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UL Lafayette’s Campus Cupboard held a ribbon-cutting ceremony Thursday to mark its grand opening. From left are Trey Delcambre, a graduate student who manages the food pantry; Dr. Joseph Savoie, University president; Chandler Harris, Student Government A

The University of Louisiana at Lafayette recently opened a food pantry to help fight food insecurity among students.

Campus Cupboard is a free resource for students and staff who require short-term help to meet their food needs. The pantry began operating in November, but celebrated its grand opening Thursday at 413 Brook Ave., inside the Intensive English Language building.

Dr. Joseph Savoie, UL president, cut the ceremonial ribbon to signal that the Cupboard was open — officially — for business.

“Food security is a student success issue. It’s a retention issue, and a quality of life issue, and one that helps students succeed at greater rates,” Savoie said.

“Students who seek food assistance come from every walk of life, every type of family, and every financial situation. They all deserve help. That’s what a family does. That’s what this Campus Cupboard does as well.”

Inside the Cupboard's storage rooms, canned goods and other nonperishables are stored in orderly rows atop a series of chrome-plated steel shelves. Sunch items as tooth brushes, sticks of deodorant and other toiletries are stored there, as well. Like food items, the hygiene products are free to pantry customers.

A cooler donated by Coca-Cola will enable the pantry to offer fresh food items in addition to nonperishables, said Pearson Cross, associate dean of the College of Liberal Arts.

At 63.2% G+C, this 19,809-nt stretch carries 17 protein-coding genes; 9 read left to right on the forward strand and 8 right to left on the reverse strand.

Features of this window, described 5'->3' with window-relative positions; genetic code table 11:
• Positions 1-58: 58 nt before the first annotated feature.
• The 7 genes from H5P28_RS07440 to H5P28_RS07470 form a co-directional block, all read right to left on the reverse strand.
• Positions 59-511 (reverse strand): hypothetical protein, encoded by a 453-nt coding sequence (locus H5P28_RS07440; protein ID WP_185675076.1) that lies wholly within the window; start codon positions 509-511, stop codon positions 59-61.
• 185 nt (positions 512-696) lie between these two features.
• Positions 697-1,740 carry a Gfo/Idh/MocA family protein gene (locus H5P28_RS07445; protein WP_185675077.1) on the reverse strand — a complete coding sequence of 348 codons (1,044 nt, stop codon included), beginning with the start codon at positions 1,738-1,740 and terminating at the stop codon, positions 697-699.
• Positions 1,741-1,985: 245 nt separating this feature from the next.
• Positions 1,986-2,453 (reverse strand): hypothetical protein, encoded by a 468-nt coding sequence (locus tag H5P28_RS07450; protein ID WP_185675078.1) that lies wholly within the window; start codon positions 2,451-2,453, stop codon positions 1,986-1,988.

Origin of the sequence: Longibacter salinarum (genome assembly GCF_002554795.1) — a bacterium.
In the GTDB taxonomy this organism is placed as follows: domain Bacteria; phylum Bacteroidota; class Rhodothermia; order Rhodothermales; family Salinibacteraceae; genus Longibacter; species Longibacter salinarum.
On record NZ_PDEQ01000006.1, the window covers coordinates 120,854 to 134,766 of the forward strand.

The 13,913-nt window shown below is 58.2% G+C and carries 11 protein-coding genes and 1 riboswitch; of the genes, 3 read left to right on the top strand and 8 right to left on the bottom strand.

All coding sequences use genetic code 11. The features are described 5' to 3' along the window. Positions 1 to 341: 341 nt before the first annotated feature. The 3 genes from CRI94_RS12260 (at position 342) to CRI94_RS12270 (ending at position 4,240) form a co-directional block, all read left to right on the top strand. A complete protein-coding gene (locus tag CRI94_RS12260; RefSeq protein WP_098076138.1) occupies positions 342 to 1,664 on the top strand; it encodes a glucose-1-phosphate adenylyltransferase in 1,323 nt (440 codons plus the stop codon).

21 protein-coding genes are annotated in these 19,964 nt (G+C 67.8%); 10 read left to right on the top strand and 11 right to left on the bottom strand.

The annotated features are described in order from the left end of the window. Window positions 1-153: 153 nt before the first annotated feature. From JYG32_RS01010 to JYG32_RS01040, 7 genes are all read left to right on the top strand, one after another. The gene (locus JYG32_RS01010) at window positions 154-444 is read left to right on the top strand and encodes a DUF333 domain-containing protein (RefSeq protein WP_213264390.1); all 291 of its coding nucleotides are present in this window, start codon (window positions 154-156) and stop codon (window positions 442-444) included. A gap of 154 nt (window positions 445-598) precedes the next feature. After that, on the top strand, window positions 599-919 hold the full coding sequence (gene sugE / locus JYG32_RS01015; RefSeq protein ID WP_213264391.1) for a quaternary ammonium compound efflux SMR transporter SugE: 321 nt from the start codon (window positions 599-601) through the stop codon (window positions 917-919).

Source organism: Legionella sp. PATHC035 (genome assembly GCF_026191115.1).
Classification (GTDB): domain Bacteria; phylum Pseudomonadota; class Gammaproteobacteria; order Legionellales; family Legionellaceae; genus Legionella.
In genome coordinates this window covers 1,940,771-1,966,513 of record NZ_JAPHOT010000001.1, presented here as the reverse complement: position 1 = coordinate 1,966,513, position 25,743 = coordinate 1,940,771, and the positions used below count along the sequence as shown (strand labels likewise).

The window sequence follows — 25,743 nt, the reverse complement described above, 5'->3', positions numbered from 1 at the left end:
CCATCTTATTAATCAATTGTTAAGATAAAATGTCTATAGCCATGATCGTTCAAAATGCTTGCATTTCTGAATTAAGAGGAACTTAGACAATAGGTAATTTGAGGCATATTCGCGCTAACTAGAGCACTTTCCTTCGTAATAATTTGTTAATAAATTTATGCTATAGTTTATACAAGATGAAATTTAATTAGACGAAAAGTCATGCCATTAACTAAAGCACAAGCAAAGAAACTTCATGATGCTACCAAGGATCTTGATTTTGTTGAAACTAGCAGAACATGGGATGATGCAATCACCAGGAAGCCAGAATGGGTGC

“This donated cooler is indicative of what’s driven this project from the beginning — community support. We have partners throughout Lafayette and Acadiana, and Campus Cupboard would not exist without members of the University family who also saw a need and were determined to meet it.”

Cross chaired a committee that began planning the Cupboard in late 2017. The panel’s members included representatives from the Student Government Association, Graduate School, the Division of Student Affairs, the Community Service and Sustainability offices, and other administrative units and academic departments.

Community partners include Second Harvest Food Bank, the Church of Jesus Christ of Latter Day Saints and Sodexo. United Way of Acadiana, another partner, recognized the Campus Cupboard in March with its Luminary Award.

The honor “is given to an organization or coalition that lights a new path in giving, advocating or volunteering,” said Margaret H. Trahan, former president and CEO of United Way’ of Acadiana.

“The award recognizes creative approaches and solutions.” By creating the pantry, the University “demonstrated what proactive compassion can create,” she added.

Since its soft launch in November, Campus Cupboard has helped about 50 clients per month, and distributed an estimated 3,400 items, Cross said. Many items were collected through food drives or individual donations.

Rose Honegger, UL Lafayette’s associate director of Global Engagement, served on the planning committee. She noted that hunger is a challenge every community confronts.

A 2016 national report indicated about 22 percent of college students in the United States go hungry at some point in the semester. More than 500 American universities and colleges, including several in Louisiana, offer students and staff food assistance.

“This need is not just local and not just on our campus. It’s on all college campuses, and it’s heartbreaking to see,” Honegger said.

Students who face food insecurity tend to choose options that cost less than healthier fare, Honegger noted. They’re also more likely than peers to skip, fall behind in or drop courses.

“It’s difficult to concentrate on an essay when you’re hungry,” she said.

Campus Cupboard is open from 2 to 5 p.m. on Tuesdays and from 9 a.m. to noon on Fridays. Visit studentaffairs.louisiana.edu/services/campus-cupboard for information on how to donate or volunteer.

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